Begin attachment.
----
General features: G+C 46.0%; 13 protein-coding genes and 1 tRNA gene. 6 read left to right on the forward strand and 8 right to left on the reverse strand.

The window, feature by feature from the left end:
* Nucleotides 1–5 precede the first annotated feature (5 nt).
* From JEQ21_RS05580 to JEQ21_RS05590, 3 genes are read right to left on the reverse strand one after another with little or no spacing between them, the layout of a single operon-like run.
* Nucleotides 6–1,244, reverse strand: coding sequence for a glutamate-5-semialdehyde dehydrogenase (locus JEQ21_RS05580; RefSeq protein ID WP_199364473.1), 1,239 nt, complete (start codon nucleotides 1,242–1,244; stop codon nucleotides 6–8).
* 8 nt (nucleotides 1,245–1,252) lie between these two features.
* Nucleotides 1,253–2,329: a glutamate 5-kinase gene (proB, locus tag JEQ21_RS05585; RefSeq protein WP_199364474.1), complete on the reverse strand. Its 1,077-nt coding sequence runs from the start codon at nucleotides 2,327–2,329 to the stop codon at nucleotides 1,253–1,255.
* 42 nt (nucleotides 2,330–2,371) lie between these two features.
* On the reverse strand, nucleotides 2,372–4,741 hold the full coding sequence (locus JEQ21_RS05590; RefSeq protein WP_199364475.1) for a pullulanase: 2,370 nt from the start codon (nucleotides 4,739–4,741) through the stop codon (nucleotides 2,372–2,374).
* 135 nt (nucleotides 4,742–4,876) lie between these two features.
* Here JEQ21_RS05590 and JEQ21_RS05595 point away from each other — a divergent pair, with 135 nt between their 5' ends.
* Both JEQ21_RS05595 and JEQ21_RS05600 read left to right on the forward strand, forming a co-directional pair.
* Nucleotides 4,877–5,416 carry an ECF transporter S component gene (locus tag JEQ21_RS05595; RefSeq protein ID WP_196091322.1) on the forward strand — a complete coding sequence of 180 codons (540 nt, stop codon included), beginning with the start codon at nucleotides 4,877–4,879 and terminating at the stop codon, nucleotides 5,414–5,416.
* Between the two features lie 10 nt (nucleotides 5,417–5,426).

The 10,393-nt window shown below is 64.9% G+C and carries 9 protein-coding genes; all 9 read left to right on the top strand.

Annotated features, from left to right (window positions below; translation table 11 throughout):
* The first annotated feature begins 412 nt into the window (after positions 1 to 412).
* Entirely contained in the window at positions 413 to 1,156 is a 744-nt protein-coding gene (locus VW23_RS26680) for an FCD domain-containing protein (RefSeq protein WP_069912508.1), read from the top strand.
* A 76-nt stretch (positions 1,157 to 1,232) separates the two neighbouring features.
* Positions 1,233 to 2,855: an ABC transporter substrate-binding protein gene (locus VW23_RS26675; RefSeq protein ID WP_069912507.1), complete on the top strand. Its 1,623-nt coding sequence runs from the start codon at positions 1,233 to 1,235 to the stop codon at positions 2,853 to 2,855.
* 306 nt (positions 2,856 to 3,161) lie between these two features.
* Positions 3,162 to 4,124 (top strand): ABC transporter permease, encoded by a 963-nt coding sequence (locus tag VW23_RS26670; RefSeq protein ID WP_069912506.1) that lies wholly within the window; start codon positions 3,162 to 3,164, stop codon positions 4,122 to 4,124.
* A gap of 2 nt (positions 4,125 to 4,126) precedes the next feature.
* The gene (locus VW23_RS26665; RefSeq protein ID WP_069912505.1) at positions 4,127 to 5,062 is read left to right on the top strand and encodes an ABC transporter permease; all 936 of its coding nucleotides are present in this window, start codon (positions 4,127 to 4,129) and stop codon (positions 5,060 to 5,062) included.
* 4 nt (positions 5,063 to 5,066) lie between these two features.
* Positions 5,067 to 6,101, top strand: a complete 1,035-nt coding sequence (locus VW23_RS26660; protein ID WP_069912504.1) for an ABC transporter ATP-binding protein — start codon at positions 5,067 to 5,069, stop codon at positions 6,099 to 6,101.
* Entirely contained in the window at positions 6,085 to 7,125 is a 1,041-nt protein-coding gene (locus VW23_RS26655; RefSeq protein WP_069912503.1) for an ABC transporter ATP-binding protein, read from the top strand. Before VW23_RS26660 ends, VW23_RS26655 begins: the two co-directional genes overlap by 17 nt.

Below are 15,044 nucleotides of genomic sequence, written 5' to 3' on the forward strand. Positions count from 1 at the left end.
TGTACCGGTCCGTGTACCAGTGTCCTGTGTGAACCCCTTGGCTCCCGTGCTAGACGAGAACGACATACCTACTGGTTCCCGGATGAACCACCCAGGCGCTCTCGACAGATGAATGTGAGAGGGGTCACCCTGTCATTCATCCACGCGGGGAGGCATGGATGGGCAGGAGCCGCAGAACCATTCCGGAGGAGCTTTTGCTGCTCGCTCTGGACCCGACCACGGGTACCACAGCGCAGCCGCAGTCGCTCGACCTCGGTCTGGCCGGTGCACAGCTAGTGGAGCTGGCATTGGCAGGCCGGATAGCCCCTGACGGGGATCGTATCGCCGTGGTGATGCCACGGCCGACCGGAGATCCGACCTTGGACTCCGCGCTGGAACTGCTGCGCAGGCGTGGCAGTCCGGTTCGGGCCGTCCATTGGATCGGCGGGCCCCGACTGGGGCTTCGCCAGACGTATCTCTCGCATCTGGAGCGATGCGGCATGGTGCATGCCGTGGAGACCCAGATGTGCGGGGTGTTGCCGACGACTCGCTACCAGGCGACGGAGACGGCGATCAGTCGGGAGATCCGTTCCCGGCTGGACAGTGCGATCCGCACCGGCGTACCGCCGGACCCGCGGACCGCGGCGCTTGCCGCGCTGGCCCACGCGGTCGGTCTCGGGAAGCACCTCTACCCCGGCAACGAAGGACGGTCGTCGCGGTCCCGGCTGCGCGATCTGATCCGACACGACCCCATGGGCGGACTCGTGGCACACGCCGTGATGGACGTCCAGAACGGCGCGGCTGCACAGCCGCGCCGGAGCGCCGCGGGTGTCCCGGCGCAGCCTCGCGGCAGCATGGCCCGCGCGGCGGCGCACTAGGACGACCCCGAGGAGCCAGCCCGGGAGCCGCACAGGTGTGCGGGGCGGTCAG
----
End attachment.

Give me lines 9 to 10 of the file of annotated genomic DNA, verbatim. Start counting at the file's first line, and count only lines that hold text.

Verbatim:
* On the reverse strand, nucleotides 2,372–4,741 hold the full coding sequence (locus JEQ21_RS05590; RefSeq protein WP_199364475.1) for a pullulanase: 2,370 nt from the start codon (nucleotides 4,739–4,741) through the stop codon (nucleotides 2,372–2,374).
* 135 nt (nucleotides 4,742–4,876) lie between these two features.